I understand that times have changed – really, I do. “Back in my day,” is a term that we use with giggles and winks at my house imitating those who can’t seem to move past those “good ole days.” But seriously, back in my day driving a car was a totally different experience than today.
Not only are there more people on the road today than back in my day (statistically that’s true), but in addition to controlling tons of metal as it careens down the highway both drivers and pedestrians of today are dealing with texts and cellphone calls not only being received but being sent as well.
Notice that I mention pedestrians, too. There is a reason for this.
But I digress. Let me tell you a little about the drivers in my family.
Between the four boys there is some grudging admiration, but for the most part they criticize and kid each other on their driving abilities. “Too slow,” “too fast” and “I’m never driving with him again!” are the common maladies heard. I’ve driven with all four and aside from a few white knuckler incidents; I think they’re doing pretty okay. Not great, but okay.
Then of course there’s dad.
A former reserve police officer and a current volunteer with the sheriff’s department, Steve has ridden with all types of drivers and seen all types of drivers. He is very observant and gets rather cranky when people don’t drive to his standards. Although he doesn’t lay on the horn as frequently (or enthusiastically) as his children, he isn’t above commenting on just about everybody on the road. Everybody.
As you can imagine, this can be very tiring and quite often I remind him that a) other drivers can’t hear you and b) it is grating on the nerves of his passengers. To his credit he tries to listen to me and to quit complaining about his fellow drivers, but is usually not too successful.
And then I had, as Oprah would say, an ‘Aha’ moment.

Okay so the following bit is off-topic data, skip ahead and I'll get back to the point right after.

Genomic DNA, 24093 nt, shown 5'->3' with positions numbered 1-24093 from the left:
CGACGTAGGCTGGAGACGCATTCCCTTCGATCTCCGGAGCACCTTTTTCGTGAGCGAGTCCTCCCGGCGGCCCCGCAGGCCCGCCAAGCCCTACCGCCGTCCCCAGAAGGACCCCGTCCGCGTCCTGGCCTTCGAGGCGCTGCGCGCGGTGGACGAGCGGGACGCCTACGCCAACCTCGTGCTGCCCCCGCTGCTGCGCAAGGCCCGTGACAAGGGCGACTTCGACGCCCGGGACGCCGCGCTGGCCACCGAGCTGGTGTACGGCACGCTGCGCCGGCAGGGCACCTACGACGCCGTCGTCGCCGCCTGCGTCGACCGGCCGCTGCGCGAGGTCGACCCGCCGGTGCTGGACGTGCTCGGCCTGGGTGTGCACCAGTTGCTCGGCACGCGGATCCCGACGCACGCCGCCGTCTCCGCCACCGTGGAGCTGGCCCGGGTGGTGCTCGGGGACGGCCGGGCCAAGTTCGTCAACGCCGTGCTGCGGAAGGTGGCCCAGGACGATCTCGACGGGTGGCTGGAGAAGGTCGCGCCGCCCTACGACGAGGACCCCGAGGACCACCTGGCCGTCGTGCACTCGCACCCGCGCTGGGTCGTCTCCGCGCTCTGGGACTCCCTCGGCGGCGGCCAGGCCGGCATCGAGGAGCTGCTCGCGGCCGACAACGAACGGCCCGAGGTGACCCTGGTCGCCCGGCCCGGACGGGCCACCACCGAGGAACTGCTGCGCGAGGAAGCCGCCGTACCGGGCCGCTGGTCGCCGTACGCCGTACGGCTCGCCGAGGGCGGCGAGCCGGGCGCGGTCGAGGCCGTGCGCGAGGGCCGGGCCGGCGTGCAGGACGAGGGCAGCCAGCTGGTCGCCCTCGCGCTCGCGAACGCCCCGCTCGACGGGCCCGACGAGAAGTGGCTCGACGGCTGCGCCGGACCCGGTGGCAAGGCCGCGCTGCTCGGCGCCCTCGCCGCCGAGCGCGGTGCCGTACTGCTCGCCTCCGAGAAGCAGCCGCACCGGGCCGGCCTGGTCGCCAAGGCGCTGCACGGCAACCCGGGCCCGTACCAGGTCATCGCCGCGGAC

The other afternoon, he and I were travelling north on Pennsylvania. At Altura there is a traffic light. If you remember, that light was installed because a young girl was killed while crossing the busy avenue several years ago. As we sat at the red light just as it was about to change, a young gal walking her dog and talking on her cellphone stepped off the curb to cross eastbound. Now remember how wide Pennsylvania is. And the girl steps off the curb as her light is turning red. The truck in front of us continues to wait; the car to our right goes on its way, clearing a path for northbound traffic that has no idea why we are stopped. And as we watch in horror, a car on our right quickly approached, ready to enter the intersection on the green light. The dog is on a leash walking in front of the girl and she is on the cellphone totally unconcerned that she is about to walk into oncoming traffic. It was by the grace of God that neither she nor her pup were killed. You want to know something else? She didn’t blink. The whole thing didn’t seem to faze her at all.
And in case I thought this utter stupidity was limited to the young, I was driving north on Ramsdell the following day. I was stopped at Montrose Avenue and that light is so strange; if the east/west Montrose Avenue signal doesn’t ‘see’ you, it will change from green to yellow back to green again. So, when you get the light going north or southbound on Ramsdell, you’d better move.
Well, just as my light changed from red to green, two old ladies stepped off the curb heading eastbound, crossing directly into my path. They were talking to each other, totally oblivious to me sitting there. What the heck?
So I publicly apologize to husband Steve – not only do I understand your frustration – I absolutely share it!